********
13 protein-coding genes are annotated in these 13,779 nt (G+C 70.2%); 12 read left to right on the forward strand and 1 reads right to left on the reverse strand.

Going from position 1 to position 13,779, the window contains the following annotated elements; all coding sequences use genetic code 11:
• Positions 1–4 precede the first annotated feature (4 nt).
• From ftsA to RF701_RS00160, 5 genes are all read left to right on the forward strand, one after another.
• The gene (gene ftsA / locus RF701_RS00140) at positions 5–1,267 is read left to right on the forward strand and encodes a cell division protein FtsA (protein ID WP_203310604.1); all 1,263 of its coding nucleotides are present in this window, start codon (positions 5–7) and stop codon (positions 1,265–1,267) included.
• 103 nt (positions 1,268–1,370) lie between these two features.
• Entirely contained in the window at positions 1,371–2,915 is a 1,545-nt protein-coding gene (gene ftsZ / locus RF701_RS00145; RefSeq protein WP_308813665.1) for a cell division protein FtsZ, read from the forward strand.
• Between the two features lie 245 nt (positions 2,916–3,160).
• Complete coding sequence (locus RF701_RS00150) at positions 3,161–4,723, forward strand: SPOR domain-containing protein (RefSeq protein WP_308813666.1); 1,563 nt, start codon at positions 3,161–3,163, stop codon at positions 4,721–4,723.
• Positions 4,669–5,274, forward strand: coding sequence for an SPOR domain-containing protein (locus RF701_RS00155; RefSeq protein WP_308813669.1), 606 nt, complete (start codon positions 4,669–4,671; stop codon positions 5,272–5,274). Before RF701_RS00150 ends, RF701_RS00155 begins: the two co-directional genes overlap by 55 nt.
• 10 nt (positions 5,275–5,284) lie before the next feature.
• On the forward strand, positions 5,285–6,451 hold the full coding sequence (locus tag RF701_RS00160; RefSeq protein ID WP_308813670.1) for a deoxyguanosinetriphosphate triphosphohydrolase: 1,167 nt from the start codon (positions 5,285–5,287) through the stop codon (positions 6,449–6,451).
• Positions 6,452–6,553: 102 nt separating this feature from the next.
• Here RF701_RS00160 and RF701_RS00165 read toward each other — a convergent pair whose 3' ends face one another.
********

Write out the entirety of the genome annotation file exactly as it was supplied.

13 protein-coding genes are annotated in these 13,779 nt (G+C 70.2%); 12 read left to right on the forward strand and 1 reads right to left on the reverse strand.

Going from position 1 to position 13,779, the window contains the following annotated elements; all coding sequences use genetic code 11:
• Positions 1–4 precede the first annotated feature (4 nt).
• From ftsA to RF701_RS00160, 5 genes are all read left to right on the forward strand, one after another.
• The gene (gene ftsA / locus RF701_RS00140) at positions 5–1,267 is read left to right on the forward strand and encodes a cell division protein FtsA (protein ID WP_203310604.1); all 1,263 of its coding nucleotides are present in this window, start codon (positions 5–7) and stop codon (positions 1,265–1,267) included.
• 103 nt (positions 1,268–1,370) lie between these two features.
• Entirely contained in the window at positions 1,371–2,915 is a 1,545-nt protein-coding gene (gene ftsZ / locus RF701_RS00145; RefSeq protein WP_308813665.1) for a cell division protein FtsZ, read from the forward strand.
• Between the two features lie 245 nt (positions 2,916–3,160).
• Complete coding sequence (locus RF701_RS00150) at positions 3,161–4,723, forward strand: SPOR domain-containing protein (RefSeq protein WP_308813666.1); 1,563 nt, start codon at positions 3,161–3,163, stop codon at positions 4,721–4,723.
• Positions 4,669–5,274, forward strand: coding sequence for an SPOR domain-containing protein (locus RF701_RS00155; RefSeq protein WP_308813669.1), 606 nt, complete (start codon positions 4,669–4,671; stop codon positions 5,272–5,274). Before RF701_RS00150 ends, RF701_RS00155 begins: the two co-directional genes overlap by 55 nt.
• 10 nt (positions 5,275–5,284) lie before the next feature.
• On the forward strand, positions 5,285–6,451 hold the full coding sequence (locus tag RF701_RS00160; RefSeq protein ID WP_308813670.1) for a deoxyguanosinetriphosphate triphosphohydrolase: 1,167 nt from the start codon (positions 5,285–5,287) through the stop codon (positions 6,449–6,451).
• Positions 6,452–6,553: 102 nt separating this feature from the next.
• Here RF701_RS00160 and RF701_RS00165 read toward each other — a convergent pair whose 3' ends face one another.